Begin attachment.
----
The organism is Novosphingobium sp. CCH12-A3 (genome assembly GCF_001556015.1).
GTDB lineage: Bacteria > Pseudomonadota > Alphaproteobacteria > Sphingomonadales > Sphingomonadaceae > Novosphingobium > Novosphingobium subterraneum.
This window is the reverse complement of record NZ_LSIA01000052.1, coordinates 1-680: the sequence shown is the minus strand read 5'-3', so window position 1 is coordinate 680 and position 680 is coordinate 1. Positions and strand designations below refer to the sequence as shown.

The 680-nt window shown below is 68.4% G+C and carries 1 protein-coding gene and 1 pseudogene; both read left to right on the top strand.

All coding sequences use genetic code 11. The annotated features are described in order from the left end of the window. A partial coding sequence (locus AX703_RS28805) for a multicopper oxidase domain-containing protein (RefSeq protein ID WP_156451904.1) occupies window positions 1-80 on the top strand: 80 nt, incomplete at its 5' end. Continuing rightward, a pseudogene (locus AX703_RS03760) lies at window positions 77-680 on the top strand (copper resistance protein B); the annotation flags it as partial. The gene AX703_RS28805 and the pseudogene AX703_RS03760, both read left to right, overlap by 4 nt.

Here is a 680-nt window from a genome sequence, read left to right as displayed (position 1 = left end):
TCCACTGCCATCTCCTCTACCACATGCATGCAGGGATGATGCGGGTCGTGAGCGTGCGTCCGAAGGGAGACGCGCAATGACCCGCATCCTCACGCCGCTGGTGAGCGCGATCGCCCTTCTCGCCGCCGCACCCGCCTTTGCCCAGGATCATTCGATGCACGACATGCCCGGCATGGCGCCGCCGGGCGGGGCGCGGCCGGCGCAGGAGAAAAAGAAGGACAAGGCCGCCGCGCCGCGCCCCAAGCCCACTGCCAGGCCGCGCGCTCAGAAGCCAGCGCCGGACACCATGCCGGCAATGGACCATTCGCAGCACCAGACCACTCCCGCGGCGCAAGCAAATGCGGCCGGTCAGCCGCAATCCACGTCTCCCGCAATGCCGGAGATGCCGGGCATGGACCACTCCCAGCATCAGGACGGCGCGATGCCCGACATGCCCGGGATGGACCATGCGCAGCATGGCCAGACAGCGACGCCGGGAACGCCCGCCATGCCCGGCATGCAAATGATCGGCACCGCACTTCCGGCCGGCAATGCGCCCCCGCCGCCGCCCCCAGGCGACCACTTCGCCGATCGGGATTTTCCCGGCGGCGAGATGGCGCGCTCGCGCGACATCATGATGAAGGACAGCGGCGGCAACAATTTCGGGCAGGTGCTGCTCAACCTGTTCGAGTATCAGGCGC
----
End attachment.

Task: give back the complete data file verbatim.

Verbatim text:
The organism is Novosphingobium sp. CCH12-A3 (genome assembly GCF_001556015.1).
GTDB lineage: Bacteria > Pseudomonadota > Alphaproteobacteria > Sphingomonadales > Sphingomonadaceae > Novosphingobium > Novosphingobium subterraneum.
This window is the reverse complement of record NZ_LSIA01000052.1, coordinates 1-680: the sequence shown is the minus strand read 5'-3', so window position 1 is coordinate 680 and position 680 is coordinate 1. Positions and strand designations below refer to the sequence as shown.

The 680-nt window shown below is 68.4% G+C and carries 1 protein-coding gene and 1 pseudogene; both read left to right on the top strand.

All coding sequences use genetic code 11. The annotated features are described in order from the left end of the window. A partial coding sequence (locus AX703_RS28805) for a multicopper oxidase domain-containing protein (RefSeq protein ID WP_156451904.1) occupies window positions 1-80 on the top strand: 80 nt, incomplete at its 5' end. Continuing rightward, a pseudogene (locus AX703_RS03760) lies at window positions 77-680 on the top strand (copper resistance protein B); the annotation flags it as partial. The gene AX703_RS28805 and the pseudogene AX703_RS03760, both read left to right, overlap by 4 nt.

Here is a 680-nt window from a genome sequence, read left to right as displayed (position 1 = left end):
TCCACTGCCATCTCCTCTACCACATGCATGCAGGGATGATGCGGGTCGTGAGCGTGCGTCCGAAGGGAGACGCGCAATGACCCGCATCCTCACGCCGCTGGTGAGCGCGATCGCCCTTCTCGCCGCCGCACCCGCCTTTGCCCAGGATCATTCGATGCACGACATGCCCGGCATGGCGCCGCCGGGCGGGGCGCGGCCGGCGCAGGAGAAAAAGAAGGACAAGGCCGCCGCGCCGCGCCCCAAGCCCACTGCCAGGCCGCGCGCTCAGAAGCCAGCGCCGGACACCATGCCGGCAATGGACCATTCGCAGCACCAGACCACTCCCGCGGCGCAAGCAAATGCGGCCGGTCAGCCGCAATCCACGTCTCCCGCAATGCCGGAGATGCCGGGCATGGACCACTCCCAGCATCAGGACGGCGCGATGCCCGACATGCCCGGGATGGACCATGCGCAGCATGGCCAGACAGCGACGCCGGGAACGCCCGCCATGCCCGGCATGCAAATGATCGGCACCGCACTTCCGGCCGGCAATGCGCCCCCGCCGCCGCCCCCAGGCGACCACTTCGCCGATCGGGATTTTCCCGGCGGCGAGATGGCGCGCTCGCGCGACATCATGATGAAGGACAGCGGCGGCAACAATTTCGGGCAGGTGCTGCTCAACCTGTTCGAGTATCAGGCGC